Writer Lulu Raczka on reworking of the classic Gulliver’s Travels for a new younger audience
The Unicorn Theatre is inviting us on an epic, exciting adventure for ages 7+ this Easter, in the somewhat surreal world of Gulliver’s Travels. This production is a radical reimagining of Jonathan Swift’s 1726 satirical novel. Just like in the original we get to look at our world from new perspectives, but now we have a whole host of new and interesting ways to do so. Everything Theatre asked writer Lulu Raczka tell us a bit more about what to expect.
So Lulu, in this production Lemuel Gulliver is recast from an 18th-century, average man, who encounters strange lands and peculiar people after being shipwrecked, to a 21st-century girl who desperately wants to escape her home life. They seem radically different. How can such an old novel give insight into our modern world?
Jonathan Swift wrote a book in which a man travels through multiple societies that are very different from his, and from which he is very different. Some value intellect above all, some strength: in some Gulliver is giant and powerful, in some tiny and insignificant. All of these different societies make us reflect on our own – what do we value, and what should we value? And what’s our place within the world? Are we powerful? And if we are, what do we do with that power? Though the specifics are different, the fundamental questions Swift asks are as important in the 21st Century as they were in the 18th. In terms of making Gulliver a teenage girl, we thought that as anyone can ask these big questions, and everyone should, why not make our Gulliver more reflect the young people we were making the show for?
Are you still planning to take your audience to new and extraordinary places, like in the book, seeing the world differently?
We have been very ambitious, and tried to put most of the book on stage! So through the unbelievable talent of the cast and design team, we’ll see Gulliver be giant amongst the Lilliputians, be tiny in Brobdingnag, chat to the mathematicians and scientists in Laputa, and be the only human amongst the Houyhnhnms, the sentient horses. Hopefully after this, the audience will see the world a little differently!
You have a great team of creatives on board and I’m particularly excited to experience the sound design by the amazing Ringham brothers. How has it been working with such diverse talents? Have you found new possibilities have emerged from these interesting collaborations?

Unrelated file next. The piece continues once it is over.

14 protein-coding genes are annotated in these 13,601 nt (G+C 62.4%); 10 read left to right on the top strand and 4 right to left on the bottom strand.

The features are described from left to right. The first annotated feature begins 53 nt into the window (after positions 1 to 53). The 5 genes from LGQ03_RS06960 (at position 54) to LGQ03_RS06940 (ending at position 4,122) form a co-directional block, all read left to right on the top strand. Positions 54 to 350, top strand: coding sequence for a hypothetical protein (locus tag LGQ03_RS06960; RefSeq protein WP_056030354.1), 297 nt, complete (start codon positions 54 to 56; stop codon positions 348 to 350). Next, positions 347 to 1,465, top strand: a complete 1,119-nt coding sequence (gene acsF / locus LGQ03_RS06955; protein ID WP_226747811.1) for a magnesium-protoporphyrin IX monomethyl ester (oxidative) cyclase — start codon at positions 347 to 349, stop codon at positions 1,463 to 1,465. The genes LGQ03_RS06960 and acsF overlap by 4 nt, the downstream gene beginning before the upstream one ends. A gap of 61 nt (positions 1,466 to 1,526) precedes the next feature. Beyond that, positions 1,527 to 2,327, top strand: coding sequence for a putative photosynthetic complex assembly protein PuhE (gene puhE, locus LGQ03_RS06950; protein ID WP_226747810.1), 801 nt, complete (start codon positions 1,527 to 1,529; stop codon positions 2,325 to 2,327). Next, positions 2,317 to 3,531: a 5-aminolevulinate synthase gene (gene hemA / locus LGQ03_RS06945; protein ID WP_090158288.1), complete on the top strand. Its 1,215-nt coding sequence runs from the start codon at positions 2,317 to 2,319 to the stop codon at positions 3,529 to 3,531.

The show would never have been possible without such close collaboration with the design team, most of whom have been on board since the first morning of the first workshop. Though it’s always true that collaboration is necessary to create great theatre, usually the script is written first, with the design teams hired later; and sometimes the writer doesn’t interact with the design team at all. This couldn’t happen here. Jaz and I needed to know what was actually possible, so before a word was written we were planning with Rosie, Jess, Ben, Max and Jack, and now continue that with Owen, Josh and Jack. This is such a great way to work – and I hope I’ll be able to do it more in the future!
The show was delayed for ages by the pandemic, so it must feel great to be finally getting it on stage. Has it changed much since it was originally devised? Has anything unexpected emerged from the pause?
It hasn’t changed that much really, except for one scene. There’s a section in the book in which Gulliver interacts with famous people from the past, and so in our show, our Gulliver talks to Winston Churchill. The scene was always condemning him, but the conversations that have occurred in the last few years about racism, and how we discuss it, made us rethink how we went about condemning him. It’s not a massive change, but a very important one.
We’re promised laughter, playfulness and invention, all of which are great reasons to see the show, but apart from being a fun entertainment for the Easter hols, is this a production that challenges young audiences to think about particular themes?
I think underneath all the silliness there’s some pretty big themes. The book asks big questions about how we relate to the world around us, and about the kind of world we want to live in, and I hope our show has brought these thoughts alive. In our show we’ve added a framing device of Gulliver entering the world of the book to escape a difficult situation at home, so we’re also asking questions about the function of storytelling, and the place of imagination.
What do you hope that the audience members will take away from their experience?
I hope they think about all the big ideas, but I also hope they have fun on the bus home wondering what they’d do if they were really, really tiny.
Thanks so much to Lulu for taking time to chat with us. We’ll be reviewing the play soon, so watch this space to find out more about it!
Gulliver’s Travels is a Unicorn Production, and is playing now until Saturday 16 April. Tickets start from £8 for under 18s, and £14 for adults. Further information and booking via the below link.